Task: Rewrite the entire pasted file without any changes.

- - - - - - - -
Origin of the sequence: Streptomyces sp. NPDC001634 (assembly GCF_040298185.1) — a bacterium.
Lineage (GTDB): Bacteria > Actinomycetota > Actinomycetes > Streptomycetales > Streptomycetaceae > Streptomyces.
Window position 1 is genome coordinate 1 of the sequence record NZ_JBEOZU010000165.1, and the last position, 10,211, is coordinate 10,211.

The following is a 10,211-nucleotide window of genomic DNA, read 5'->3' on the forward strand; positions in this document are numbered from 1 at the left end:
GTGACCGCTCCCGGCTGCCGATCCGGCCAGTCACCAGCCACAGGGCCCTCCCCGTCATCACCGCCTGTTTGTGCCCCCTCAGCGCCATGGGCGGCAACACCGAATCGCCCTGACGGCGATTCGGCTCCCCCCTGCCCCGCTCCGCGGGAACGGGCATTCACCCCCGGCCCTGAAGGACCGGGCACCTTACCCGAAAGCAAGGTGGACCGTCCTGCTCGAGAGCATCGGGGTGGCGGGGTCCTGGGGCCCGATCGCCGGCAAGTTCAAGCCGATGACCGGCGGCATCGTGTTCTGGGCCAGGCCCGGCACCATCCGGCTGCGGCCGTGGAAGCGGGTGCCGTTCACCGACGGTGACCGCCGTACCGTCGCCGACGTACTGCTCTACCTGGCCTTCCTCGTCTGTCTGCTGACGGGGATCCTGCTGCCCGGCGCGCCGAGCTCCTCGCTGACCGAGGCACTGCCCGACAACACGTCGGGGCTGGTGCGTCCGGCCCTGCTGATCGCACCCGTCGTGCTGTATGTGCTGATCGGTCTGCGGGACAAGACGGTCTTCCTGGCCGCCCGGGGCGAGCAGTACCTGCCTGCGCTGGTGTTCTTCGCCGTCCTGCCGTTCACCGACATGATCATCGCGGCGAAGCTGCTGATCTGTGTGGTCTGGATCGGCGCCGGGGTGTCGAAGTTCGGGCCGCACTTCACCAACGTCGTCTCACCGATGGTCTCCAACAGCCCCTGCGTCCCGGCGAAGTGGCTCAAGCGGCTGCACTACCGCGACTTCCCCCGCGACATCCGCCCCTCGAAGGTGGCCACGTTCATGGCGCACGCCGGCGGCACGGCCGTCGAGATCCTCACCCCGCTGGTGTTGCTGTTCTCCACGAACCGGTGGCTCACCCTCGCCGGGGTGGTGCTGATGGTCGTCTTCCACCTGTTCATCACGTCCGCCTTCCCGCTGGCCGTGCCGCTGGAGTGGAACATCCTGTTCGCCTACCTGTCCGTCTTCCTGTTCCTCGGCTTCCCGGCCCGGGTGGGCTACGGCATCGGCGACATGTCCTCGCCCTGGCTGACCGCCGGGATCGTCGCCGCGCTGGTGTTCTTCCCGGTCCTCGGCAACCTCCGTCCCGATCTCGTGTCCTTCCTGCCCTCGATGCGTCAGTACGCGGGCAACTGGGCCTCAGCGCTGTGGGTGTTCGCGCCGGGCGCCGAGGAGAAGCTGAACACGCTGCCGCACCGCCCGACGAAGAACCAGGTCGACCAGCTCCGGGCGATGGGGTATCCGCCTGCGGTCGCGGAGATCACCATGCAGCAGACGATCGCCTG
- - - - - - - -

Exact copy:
Origin of the sequence: Streptomyces sp. NPDC001634 (assembly GCF_040298185.1) — a bacterium.
Lineage (GTDB): Bacteria > Actinomycetota > Actinomycetes > Streptomycetales > Streptomycetaceae > Streptomyces.
Window position 1 is genome coordinate 1 of the sequence record NZ_JBEOZU010000165.1, and the last position, 10,211, is coordinate 10,211.

The following is a 10,211-nucleotide window of genomic DNA, read 5'->3' on the forward strand; positions in this document are numbered from 1 at the left end:
GTGACCGCTCCCGGCTGCCGATCCGGCCAGTCACCAGCCACAGGGCCCTCCCCGTCATCACCGCCTGTTTGTGCCCCCTCAGCGCCATGGGCGGCAACACCGAATCGCCCTGACGGCGATTCGGCTCCCCCCTGCCCCGCTCCGCGGGAACGGGCATTCACCCCCGGCCCTGAAGGACCGGGCACCTTACCCGAAAGCAAGGTGGACCGTCCTGCTCGAGAGCATCGGGGTGGCGGGGTCCTGGGGCCCGATCGCCGGCAAGTTCAAGCCGATGACCGGCGGCATCGTGTTCTGGGCCAGGCCCGGCACCATCCGGCTGCGGCCGTGGAAGCGGGTGCCGTTCACCGACGGTGACCGCCGTACCGTCGCCGACGTACTGCTCTACCTGGCCTTCCTCGTCTGTCTGCTGACGGGGATCCTGCTGCCCGGCGCGCCGAGCTCCTCGCTGACCGAGGCACTGCCCGACAACACGTCGGGGCTGGTGCGTCCGGCCCTGCTGATCGCACCCGTCGTGCTGTATGTGCTGATCGGTCTGCGGGACAAGACGGTCTTCCTGGCCGCCCGGGGCGAGCAGTACCTGCCTGCGCTGGTGTTCTTCGCCGTCCTGCCGTTCACCGACATGATCATCGCGGCGAAGCTGCTGATCTGTGTGGTCTGGATCGGCGCCGGGGTGTCGAAGTTCGGGCCGCACTTCACCAACGTCGTCTCACCGATGGTCTCCAACAGCCCCTGCGTCCCGGCGAAGTGGCTCAAGCGGCTGCACTACCGCGACTTCCCCCGCGACATCCGCCCCTCGAAGGTGGCCACGTTCATGGCGCACGCCGGCGGCACGGCCGTCGAGATCCTCACCCCGCTGGTGTTGCTGTTCTCCACGAACCGGTGGCTCACCCTCGCCGGGGTGGTGCTGATGGTCGTCTTCCACCTGTTCATCACGTCCGCCTTCCCGCTGGCCGTGCCGCTGGAGTGGAACATCCTGTTCGCCTACCTGTCCGTCTTCCTGTTCCTCGGCTTCCCGGCCCGGGTGGGCTACGGCATCGGCGACATGTCCTCGCCCTGGCTGACCGCCGGGATCGTCGCCGCGCTGGTGTTCTTCCCGGTCCTCGGCAACCTCCGTCCCGATCTCGTGTCCTTCCTGCCCTCGATGCGTCAGTACGCGGGCAACTGGGCCTCAGCGCTGTGGGTGTTCGCGCCGGGCGCCGAGGAGAAGCTGAACACGCTGCCGCACCGCCCGACGAAGAACCAGGTCGACCAGCTCCGGGCGATGGGGTATCCGCCTGCGGTCGCGGAGATCACCATGCAGCAGACGATCGCCTG